Food and humanitarian crisis looms in the Democratic Republic of Congo

The current food and humanitarian situation and outlook in the Democratic Republic of Congo (DRC) give cause for serious concern. Since the beginning of August, the country has yet again been plunged into civil strife, barely a year after the insurgency that toppled the former government.

To date, the most affected parts of the country are the eastern provinces of North and South Kivu, which are currently in rebel hands, and the southwestern part stretching from the estuary of the Congo River, including the towns of Banana, Mwanda, Boma and Kitona, the strategically important port of Matadi and the main hydroelectric power station, at Inga. Reports indicate that most of this latter area has been recaptured by government troops supported by intervention forces from some neighbouring countries, but with considerable loss of life and population displacement.

During the brief period this southwestern part was in rebel hands, the country's access to shipping routes in the Atlantic Ocean were cut off, causing prices of imported commodities, including foodstuffs, in Kinshasa and other urban centres to rise sharply, seriously reducing access to food by the urban poor. The situation was aggravated by electricity cut-offs by the insurgents in control of the Inga power station which supplies electricity to the capital city of Kinshasa, Brazzaville in neighbouring Republic of Congo, as well as to the copper mining centres in Shaba Province in the southeast, resulting in widespread disruption of industrial and commercial activities, including food distribution.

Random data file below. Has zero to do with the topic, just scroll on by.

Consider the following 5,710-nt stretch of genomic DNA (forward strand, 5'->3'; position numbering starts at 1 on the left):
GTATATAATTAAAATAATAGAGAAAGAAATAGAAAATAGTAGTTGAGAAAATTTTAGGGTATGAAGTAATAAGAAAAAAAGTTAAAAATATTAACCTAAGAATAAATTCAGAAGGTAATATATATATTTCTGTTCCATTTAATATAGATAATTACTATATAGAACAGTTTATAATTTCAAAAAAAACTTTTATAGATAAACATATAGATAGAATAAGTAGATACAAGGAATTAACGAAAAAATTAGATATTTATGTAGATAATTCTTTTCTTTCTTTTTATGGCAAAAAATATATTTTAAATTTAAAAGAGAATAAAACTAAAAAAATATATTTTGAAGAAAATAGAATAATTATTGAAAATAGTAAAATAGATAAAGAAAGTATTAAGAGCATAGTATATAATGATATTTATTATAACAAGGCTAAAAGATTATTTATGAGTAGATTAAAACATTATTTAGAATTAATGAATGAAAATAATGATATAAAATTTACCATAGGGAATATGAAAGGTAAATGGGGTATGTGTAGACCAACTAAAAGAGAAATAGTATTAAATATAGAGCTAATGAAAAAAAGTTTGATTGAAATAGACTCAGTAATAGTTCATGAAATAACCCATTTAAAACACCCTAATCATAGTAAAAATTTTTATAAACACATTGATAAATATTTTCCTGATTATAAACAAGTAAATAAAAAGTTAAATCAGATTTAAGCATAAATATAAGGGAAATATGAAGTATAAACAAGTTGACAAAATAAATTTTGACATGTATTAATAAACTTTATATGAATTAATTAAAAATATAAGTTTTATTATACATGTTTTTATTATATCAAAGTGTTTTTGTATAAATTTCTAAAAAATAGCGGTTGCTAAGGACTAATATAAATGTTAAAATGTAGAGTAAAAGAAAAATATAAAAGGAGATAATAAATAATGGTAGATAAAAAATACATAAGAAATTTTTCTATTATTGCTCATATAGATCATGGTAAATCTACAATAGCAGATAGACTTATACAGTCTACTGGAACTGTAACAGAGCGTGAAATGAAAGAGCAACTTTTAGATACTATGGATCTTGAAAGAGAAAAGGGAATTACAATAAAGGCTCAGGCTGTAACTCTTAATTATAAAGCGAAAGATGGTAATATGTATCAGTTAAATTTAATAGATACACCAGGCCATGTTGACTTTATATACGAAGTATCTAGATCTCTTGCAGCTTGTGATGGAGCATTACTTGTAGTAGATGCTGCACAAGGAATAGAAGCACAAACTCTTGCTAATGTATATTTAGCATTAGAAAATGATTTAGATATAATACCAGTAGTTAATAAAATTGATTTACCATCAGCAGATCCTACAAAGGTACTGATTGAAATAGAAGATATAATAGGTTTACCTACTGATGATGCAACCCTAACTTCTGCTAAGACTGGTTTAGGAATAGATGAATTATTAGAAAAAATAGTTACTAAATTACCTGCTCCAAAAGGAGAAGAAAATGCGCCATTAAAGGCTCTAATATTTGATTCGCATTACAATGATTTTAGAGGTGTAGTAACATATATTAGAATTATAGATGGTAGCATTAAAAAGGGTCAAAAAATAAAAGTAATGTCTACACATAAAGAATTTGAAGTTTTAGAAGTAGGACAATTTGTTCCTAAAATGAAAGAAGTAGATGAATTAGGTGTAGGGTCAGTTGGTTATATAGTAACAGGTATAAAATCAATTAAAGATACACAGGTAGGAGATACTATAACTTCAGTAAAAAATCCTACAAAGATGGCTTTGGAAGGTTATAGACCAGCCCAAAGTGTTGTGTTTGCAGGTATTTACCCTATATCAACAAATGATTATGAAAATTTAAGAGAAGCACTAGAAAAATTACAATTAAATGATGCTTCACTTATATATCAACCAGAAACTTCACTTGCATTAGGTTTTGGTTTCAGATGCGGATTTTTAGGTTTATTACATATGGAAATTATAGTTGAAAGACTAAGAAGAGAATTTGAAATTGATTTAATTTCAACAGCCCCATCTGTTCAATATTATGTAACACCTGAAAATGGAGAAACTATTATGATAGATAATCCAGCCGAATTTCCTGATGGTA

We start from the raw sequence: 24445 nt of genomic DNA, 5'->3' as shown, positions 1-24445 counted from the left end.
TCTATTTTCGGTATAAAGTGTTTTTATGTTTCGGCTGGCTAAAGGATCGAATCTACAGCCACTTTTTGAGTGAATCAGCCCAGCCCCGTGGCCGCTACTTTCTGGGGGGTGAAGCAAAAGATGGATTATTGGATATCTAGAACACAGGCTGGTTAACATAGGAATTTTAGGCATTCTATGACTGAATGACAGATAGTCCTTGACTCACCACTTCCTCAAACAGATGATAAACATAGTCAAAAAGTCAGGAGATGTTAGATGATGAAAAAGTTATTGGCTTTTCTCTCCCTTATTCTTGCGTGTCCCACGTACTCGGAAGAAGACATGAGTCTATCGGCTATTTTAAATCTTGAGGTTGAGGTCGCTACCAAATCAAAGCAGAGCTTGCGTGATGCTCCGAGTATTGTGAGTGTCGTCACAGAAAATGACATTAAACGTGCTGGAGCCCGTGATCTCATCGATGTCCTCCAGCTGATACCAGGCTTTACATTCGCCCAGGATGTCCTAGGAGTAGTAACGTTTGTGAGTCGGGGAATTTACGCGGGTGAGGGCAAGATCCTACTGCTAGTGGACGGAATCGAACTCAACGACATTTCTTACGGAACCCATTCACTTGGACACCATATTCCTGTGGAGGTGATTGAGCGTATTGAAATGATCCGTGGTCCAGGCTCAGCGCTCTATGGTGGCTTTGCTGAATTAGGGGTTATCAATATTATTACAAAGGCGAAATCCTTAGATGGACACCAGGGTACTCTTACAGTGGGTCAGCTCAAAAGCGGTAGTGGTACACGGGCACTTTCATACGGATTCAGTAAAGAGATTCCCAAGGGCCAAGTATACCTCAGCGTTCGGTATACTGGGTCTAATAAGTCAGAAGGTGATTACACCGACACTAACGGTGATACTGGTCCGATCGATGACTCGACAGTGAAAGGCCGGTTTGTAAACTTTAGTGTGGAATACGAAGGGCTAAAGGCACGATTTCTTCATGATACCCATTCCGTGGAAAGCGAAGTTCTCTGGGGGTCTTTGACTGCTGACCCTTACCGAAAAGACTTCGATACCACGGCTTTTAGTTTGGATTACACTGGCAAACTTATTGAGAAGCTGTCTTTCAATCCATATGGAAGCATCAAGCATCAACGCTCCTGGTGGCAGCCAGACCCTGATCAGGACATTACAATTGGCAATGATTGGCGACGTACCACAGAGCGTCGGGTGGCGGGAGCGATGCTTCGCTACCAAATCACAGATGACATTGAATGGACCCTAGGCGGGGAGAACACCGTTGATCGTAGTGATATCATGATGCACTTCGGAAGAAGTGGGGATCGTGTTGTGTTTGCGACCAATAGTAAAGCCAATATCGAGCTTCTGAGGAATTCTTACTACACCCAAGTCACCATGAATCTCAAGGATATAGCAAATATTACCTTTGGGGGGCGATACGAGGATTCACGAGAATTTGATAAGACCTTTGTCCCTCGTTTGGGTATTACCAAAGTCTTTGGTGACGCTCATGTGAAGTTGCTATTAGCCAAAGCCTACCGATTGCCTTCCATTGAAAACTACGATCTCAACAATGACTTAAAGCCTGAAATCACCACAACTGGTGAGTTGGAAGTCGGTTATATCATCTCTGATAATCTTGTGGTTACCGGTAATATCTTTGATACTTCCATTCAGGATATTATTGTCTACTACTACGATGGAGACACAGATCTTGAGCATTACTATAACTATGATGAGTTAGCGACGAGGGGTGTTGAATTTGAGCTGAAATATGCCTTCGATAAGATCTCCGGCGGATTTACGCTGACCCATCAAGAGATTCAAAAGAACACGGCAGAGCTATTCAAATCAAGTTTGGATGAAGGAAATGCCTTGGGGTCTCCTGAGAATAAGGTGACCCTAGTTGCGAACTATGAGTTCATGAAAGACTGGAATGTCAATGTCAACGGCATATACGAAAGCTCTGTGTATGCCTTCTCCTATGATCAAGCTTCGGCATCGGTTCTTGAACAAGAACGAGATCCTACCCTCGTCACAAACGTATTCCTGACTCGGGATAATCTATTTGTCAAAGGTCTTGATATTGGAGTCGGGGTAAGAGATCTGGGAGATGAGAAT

The eastern part of DRC faces a far bigger humanitarian crisis should the fighting escalate as seems probable with devastating regional food supply implications and a humanitarian tragedy that could engulf the whole of the Great Lakes region and beyond. In the first place, this part of DRC has been in a state of insecurity since the Rwandan refugee crisis of 1994, with various armed militias terrorizing the local population. It has been estimated that over 80 percent of the rural population in North and South Kivu have been forced to flee their homes at least once in the last 12 months. This constant population displacement has taken a heavy toll on local food production and the local economy, resulting in widespread food supply difficulties and high rates of malnutrition.

Go to Special Alert

8 September 1998

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  • Global Information and Early Warning System on Food and Agriculture (GIEWS)
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